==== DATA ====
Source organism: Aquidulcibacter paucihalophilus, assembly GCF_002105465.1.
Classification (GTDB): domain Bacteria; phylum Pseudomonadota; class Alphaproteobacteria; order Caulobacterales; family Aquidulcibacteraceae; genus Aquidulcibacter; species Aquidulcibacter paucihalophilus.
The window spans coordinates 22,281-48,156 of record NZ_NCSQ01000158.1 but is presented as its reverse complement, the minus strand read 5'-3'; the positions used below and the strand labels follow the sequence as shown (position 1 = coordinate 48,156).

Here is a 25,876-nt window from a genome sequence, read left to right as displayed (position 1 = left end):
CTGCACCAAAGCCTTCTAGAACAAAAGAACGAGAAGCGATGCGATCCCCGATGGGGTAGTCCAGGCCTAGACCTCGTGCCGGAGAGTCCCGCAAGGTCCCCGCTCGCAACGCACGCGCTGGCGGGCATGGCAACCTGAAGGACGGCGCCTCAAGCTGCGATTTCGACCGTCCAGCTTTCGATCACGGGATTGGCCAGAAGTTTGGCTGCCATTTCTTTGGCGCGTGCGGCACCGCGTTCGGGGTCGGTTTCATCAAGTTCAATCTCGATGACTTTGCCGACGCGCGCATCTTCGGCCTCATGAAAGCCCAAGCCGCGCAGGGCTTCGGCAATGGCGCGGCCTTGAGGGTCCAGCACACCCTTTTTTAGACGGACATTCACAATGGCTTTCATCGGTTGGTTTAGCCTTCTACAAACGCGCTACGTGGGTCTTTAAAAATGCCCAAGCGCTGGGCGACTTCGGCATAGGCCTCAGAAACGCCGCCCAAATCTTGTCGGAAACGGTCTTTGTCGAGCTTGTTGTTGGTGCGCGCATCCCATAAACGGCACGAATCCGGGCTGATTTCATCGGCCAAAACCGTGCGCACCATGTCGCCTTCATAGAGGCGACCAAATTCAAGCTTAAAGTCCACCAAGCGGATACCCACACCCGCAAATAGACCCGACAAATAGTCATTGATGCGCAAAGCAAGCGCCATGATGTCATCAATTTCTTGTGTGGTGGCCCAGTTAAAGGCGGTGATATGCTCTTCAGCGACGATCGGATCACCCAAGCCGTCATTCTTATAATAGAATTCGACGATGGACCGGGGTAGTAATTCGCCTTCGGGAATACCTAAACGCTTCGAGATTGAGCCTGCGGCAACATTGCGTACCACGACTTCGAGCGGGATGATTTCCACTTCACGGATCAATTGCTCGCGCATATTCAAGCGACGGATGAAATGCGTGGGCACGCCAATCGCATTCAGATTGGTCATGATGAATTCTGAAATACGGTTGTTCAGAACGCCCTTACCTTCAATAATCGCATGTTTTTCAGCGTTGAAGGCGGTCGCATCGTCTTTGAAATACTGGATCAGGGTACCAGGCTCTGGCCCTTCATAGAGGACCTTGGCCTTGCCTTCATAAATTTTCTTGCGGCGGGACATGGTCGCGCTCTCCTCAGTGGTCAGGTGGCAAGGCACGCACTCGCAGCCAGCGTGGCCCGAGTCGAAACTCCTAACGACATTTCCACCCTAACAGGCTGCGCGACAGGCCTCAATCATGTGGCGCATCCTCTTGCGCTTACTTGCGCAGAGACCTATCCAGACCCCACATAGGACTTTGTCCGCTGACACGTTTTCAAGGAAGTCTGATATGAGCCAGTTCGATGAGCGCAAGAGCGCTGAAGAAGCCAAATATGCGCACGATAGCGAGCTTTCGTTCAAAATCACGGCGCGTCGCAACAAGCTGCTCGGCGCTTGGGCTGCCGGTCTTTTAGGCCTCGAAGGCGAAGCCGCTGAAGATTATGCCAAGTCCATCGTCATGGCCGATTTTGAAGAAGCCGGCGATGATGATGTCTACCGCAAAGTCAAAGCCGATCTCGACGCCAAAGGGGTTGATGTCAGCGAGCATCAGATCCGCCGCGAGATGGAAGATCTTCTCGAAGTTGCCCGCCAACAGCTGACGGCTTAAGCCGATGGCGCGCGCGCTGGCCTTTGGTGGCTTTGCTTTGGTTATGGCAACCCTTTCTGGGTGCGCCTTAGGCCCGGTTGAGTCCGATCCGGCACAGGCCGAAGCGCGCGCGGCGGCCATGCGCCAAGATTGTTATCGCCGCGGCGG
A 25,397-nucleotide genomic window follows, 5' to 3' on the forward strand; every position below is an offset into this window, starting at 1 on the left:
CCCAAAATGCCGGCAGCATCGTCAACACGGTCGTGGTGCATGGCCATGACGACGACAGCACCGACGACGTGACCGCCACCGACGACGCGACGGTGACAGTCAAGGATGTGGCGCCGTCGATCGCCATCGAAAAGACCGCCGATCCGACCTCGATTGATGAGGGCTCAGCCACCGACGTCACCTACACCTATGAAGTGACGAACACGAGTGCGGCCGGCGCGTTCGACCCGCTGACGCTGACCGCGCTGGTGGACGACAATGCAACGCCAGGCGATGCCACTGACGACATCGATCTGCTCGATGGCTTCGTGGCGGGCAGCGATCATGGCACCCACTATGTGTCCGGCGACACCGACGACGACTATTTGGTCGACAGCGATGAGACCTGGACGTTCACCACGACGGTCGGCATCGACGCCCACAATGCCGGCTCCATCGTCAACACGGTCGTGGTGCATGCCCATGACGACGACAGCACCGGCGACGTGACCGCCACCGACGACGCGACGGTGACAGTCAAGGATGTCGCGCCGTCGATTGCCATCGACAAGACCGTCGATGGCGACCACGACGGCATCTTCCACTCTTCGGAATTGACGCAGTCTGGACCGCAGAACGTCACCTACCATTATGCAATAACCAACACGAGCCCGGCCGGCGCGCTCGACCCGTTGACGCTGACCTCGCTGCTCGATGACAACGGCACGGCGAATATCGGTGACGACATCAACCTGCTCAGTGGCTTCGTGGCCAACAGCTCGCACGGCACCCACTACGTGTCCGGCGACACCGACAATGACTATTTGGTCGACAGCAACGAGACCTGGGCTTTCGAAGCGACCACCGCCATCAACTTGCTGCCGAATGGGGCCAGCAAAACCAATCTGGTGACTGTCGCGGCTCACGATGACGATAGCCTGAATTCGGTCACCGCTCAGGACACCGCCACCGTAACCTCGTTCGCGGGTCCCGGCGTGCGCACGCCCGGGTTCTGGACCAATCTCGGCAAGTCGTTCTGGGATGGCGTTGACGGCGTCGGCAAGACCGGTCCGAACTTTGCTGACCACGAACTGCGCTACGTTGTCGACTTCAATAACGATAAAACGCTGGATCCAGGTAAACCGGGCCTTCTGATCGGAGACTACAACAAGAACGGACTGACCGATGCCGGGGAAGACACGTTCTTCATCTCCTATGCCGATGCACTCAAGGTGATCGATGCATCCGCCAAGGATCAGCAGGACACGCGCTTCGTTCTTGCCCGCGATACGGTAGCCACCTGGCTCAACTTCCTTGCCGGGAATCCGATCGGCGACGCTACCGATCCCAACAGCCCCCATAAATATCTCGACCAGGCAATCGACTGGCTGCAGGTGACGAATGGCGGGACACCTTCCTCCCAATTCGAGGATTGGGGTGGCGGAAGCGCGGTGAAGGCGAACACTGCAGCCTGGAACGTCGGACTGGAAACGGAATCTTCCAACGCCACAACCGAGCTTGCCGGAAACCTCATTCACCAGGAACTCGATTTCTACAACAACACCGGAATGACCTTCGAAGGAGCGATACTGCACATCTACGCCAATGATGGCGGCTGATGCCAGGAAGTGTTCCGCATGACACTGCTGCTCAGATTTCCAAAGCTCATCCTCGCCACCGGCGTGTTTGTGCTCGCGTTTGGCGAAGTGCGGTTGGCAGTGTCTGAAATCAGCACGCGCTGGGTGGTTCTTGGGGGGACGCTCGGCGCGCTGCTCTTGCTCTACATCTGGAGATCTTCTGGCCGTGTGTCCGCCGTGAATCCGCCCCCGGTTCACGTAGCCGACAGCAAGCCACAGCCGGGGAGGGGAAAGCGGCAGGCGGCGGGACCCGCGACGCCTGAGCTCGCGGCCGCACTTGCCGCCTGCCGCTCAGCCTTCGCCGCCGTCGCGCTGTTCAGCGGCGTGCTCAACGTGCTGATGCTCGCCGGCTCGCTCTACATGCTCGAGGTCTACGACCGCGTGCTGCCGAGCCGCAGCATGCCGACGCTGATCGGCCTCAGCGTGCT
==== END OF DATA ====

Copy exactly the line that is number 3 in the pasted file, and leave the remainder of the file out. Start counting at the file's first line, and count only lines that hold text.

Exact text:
The window spans coordinates 22,281-48,156 of record NZ_NCSQ01000158.1 but is presented as its reverse complement, the minus strand read 5'-3'; the positions used below and the strand labels follow the sequence as shown (position 1 = coordinate 48,156).